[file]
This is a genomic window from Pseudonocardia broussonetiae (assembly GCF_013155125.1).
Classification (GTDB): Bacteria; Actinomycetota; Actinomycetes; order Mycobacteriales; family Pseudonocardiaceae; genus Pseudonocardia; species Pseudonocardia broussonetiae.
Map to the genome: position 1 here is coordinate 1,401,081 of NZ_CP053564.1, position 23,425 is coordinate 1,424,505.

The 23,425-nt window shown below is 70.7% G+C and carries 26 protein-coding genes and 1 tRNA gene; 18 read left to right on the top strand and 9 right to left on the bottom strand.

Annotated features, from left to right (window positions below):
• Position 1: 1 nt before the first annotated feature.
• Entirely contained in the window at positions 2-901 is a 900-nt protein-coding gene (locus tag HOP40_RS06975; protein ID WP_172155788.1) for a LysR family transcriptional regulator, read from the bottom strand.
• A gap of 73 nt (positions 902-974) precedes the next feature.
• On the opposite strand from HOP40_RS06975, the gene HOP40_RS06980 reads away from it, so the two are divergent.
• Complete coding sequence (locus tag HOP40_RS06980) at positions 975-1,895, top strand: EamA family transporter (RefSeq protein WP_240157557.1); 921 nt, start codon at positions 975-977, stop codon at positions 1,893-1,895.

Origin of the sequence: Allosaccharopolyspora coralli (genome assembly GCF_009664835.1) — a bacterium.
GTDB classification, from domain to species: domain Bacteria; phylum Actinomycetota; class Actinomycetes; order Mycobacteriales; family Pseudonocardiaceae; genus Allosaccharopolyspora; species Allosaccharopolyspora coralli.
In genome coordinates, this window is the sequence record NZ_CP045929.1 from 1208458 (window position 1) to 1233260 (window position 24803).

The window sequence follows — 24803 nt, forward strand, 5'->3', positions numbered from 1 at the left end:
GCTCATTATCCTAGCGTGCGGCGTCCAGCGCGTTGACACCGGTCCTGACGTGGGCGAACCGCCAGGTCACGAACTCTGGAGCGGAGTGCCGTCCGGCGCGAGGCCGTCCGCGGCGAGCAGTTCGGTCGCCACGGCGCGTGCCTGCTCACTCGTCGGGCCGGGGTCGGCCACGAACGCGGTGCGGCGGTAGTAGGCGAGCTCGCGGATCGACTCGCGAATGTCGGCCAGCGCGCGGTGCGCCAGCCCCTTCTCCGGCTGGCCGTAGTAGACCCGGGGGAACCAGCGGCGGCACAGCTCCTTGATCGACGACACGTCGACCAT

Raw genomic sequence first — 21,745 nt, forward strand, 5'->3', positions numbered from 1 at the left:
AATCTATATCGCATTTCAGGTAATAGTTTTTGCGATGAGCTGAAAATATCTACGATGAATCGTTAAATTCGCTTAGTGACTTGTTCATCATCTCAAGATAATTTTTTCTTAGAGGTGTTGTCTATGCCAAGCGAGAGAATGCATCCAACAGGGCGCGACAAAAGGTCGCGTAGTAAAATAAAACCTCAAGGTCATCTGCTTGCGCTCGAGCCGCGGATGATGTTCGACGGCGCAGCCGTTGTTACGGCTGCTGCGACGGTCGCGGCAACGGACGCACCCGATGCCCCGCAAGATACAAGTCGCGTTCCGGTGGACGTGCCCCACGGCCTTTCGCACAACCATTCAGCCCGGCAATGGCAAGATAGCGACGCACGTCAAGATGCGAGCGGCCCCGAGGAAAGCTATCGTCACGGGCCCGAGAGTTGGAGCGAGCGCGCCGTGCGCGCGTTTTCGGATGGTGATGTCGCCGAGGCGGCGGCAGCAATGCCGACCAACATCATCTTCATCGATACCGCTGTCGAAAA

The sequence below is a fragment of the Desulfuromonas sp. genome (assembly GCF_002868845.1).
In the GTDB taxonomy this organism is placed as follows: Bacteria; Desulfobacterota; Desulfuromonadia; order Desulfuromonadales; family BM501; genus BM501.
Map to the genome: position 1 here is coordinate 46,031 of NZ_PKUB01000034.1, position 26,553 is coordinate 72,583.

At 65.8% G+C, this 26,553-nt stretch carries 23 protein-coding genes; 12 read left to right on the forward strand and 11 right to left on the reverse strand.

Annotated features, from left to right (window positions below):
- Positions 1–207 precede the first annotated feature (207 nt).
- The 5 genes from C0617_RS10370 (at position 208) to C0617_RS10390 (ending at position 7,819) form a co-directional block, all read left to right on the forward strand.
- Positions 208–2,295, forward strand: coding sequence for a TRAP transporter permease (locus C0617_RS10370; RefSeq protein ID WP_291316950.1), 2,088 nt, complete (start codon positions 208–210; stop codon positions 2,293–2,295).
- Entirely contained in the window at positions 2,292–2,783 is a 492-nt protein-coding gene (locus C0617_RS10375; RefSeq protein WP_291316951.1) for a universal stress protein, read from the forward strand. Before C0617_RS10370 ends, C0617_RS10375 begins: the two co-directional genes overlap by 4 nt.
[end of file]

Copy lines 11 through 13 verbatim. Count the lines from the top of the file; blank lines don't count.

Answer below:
Origin of the sequence: Allosaccharopolyspora coralli (genome assembly GCF_009664835.1) — a bacterium.
GTDB classification, from domain to species: domain Bacteria; phylum Actinomycetota; class Actinomycetes; order Mycobacteriales; family Pseudonocardiaceae; genus Allosaccharopolyspora; species Allosaccharopolyspora coralli.
In genome coordinates, this window is the sequence record NZ_CP045929.1 from 1208458 (window position 1) to 1233260 (window position 24803).